We need an alternative to saliva: Jasprit Bumrah
Premier India pacer Jasprit Bumrah won't miss the hugs and high-fives as part of a wicket celebration but he will certainly miss applying saliva on the ball and feels an alternative should be provided to maintain the red cherry.
NEW DELHI: Premier India pacer Jasprit Bumrah won't miss the hugs and high-fives as part of a wicket celebration but he will certainly miss applying saliva on the ball and feels an alternative should be provided to maintain the red cherry.
The ICC Cricket Committee, led by former India captain Anil Kumble, recommended a ban on using saliva on the ball as an interim measure to deal with the COVID-19 pandemic. However, the Committee did not allow the use of artificial substances as a substitute move.
The new rule makes life tougher for the bowlers and Bumrah, like many former and current fast bowlers, feels there ought to be an alternative.
"I was not much of a hugger anyway and not a high-five person as well, so that doesn't trouble me a lot. The only thing that interests me is the saliva bit," said Bumrah in a chat with Ian Bishop and Shaun Pollock on ICC's video series 'Inside Out'.
"I don't know what guidelines we'll have to follow when we come back, but I feel there should be an alternative," he added.
Bumrah said not being able to use saliva makes the game more batsman-friendly.
"If the ball is not well maintained, it's difficult for the bowlers. The grounds are getting shorter and shorter, the wickets are becoming flatter and flatter.
"So we need something, some alternative for the bowlers to maintain the ball so that it can do something - maybe reverse in the end or conventional swing."
When former West Indian pacer Bishop pointed out that the conditions have been favourable to the fast bowlers over the last couple of years, Bumrah nodded in agreement.
"In Test match cricket, yes. That is why it's my favourite format, because we have something over there. But in one-day cricket and T20 cricket… one-day cricket there are two new balls, so it hardly reverses at the end.
"We played in New Zealand, the ground (boundary) was 50 metres. So even if you are not looking to hit a six, it will go for six. In Test matches I have no problem, I'm very happy with the way things are going."
He finds it amusing that the batsmen keep complaining about the swinging ball.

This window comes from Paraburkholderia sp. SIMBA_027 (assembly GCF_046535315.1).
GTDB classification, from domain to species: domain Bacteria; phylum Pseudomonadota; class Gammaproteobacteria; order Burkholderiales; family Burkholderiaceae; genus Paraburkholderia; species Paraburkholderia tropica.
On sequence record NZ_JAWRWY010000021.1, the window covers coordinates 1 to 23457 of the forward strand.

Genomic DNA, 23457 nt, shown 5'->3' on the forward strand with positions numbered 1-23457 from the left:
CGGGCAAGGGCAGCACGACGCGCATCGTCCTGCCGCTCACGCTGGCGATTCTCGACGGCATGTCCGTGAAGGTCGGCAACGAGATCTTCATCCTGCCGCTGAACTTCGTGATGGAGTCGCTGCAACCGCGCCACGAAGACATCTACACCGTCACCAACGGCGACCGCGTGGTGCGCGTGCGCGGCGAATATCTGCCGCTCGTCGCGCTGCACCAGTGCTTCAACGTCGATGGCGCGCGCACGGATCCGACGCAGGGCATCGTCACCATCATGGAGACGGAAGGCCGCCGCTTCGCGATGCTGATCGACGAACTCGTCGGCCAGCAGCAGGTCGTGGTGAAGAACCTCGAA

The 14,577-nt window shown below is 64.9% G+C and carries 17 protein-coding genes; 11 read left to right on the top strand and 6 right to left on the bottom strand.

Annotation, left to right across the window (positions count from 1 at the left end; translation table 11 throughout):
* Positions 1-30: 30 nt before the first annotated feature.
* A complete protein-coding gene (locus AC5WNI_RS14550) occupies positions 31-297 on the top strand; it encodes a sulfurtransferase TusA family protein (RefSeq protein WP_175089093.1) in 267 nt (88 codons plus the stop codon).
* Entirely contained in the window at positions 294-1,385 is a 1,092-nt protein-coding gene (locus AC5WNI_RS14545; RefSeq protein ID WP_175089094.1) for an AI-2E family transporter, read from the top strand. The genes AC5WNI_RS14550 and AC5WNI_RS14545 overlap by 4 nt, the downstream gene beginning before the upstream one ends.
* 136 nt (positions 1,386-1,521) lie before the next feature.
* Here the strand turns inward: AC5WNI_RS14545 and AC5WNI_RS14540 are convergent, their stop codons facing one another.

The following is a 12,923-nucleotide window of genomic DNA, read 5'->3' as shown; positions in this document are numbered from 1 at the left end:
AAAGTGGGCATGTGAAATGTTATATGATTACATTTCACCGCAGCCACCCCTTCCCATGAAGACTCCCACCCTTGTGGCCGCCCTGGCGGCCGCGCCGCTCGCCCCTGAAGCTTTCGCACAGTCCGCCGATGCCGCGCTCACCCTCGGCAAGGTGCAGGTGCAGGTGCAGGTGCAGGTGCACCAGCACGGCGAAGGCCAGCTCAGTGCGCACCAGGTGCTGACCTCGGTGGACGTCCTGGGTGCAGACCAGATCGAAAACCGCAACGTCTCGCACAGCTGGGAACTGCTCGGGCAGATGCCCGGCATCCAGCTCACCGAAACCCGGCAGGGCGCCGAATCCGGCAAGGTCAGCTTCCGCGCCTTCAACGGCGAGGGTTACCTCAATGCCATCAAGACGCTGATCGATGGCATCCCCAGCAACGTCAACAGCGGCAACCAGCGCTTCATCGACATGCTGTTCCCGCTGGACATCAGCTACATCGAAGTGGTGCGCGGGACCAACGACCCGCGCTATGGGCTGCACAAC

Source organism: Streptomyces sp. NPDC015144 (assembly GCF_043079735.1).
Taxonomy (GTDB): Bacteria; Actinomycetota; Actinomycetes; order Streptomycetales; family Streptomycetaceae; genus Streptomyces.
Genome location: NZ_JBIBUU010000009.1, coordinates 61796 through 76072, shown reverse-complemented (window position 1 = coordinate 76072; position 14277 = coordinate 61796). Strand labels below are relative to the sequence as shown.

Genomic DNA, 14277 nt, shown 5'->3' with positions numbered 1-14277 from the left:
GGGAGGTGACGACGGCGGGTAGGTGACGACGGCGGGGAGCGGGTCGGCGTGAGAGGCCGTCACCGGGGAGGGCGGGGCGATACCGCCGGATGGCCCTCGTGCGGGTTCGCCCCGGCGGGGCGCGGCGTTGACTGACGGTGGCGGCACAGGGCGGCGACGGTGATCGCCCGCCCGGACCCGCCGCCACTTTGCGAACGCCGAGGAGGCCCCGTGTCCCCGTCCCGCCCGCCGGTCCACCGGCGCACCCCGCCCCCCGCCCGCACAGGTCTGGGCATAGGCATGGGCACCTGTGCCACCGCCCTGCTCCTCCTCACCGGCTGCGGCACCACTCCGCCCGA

"Whenever you play, I've heard the batsmen - not in our team, everywhere - complaining the ball is swinging. But the ball is supposed to swing! The ball is supposed to do something! We are not here just to give throwdowns, isn't it? (laughter)
"This is what I tell batsmen all the time. In one-day cricket, when did the ball reverse last, I don't know. Nowadays the new ball doesn't swing a lot as well. So whenever I see batsmen say the ball is swinging or seaming and that is why I got out - the ball is supposed to do that.
"Because it doesn't happen so much in the other formats, it's a new thing for the batsmen when the ball is swinging or seaming," said the 26-year-old.
The Ahmedabad-born pacer finds himself in an unusual position as he has not bowled for over two months due to the lockdown imposed in the wake of the coronavirus outbreak.
When India will play next is not clear yet and Bumrah said he is not sure about how his body will hold up when he returns to action.
"I really don't know how your body reacts when you don't bowl for two months, three months. I'm trying to keep up with training so that as soon as the grounds open up, the body is in decent shape.
"I've been training almost six days a week but I've not bowled for a long period of time so I don't know how the body will react when I bowl the first ball.
"I'm looking at it as a way to renew your own body. We'll never get such a break again, so even if you have a small niggle here and there, you can be a refreshed person when you come back. You can prolong your career," he said.
Bumrah has risen rapidly in international cricket despite experts having reservations about his longevity due to his unorthodox action.
The gritty fast bowler sees similarities in his career graph to Swedish football star Zlatan Ibrahimovic.
"Our personalities are a different. But the story I could relate to is that not many people thought he would make it big. There was a similar case with me growing up as well.
"Wherever I went, it was the general feedback from people that 'this guy would not do anything, he would not be a top-rated bowler, he won't be able to play for a long period of time with this kind of action'.
"So, having the self-belief is important and the only validation that is required is your own validation. I saw that in his (Ibrahimovic's) story, so that's the thing I could relate to," added Bumrah.